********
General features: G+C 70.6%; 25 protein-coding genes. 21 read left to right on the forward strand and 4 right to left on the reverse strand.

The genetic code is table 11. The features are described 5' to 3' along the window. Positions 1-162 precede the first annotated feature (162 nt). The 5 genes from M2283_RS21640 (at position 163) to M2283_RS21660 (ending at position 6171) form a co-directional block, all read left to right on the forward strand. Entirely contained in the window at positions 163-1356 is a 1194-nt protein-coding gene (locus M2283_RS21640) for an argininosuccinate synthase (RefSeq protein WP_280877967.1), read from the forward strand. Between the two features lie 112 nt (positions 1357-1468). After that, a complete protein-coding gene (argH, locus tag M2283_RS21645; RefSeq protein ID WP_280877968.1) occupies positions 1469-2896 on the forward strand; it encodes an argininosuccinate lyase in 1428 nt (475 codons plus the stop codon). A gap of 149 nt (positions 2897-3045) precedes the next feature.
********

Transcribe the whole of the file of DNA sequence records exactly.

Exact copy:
General features: G+C 70.6%; 25 protein-coding genes. 21 read left to right on the forward strand and 4 right to left on the reverse strand.

The genetic code is table 11. The features are described 5' to 3' along the window. Positions 1-162 precede the first annotated feature (162 nt). The 5 genes from M2283_RS21640 (at position 163) to M2283_RS21660 (ending at position 6171) form a co-directional block, all read left to right on the forward strand. Entirely contained in the window at positions 163-1356 is a 1194-nt protein-coding gene (locus M2283_RS21640) for an argininosuccinate synthase (RefSeq protein WP_280877967.1), read from the forward strand. Between the two features lie 112 nt (positions 1357-1468). After that, a complete protein-coding gene (argH, locus tag M2283_RS21645; RefSeq protein ID WP_280877968.1) occupies positions 1469-2896 on the forward strand; it encodes an argininosuccinate lyase in 1428 nt (475 codons plus the stop codon). A gap of 149 nt (positions 2897-3045) precedes the next feature.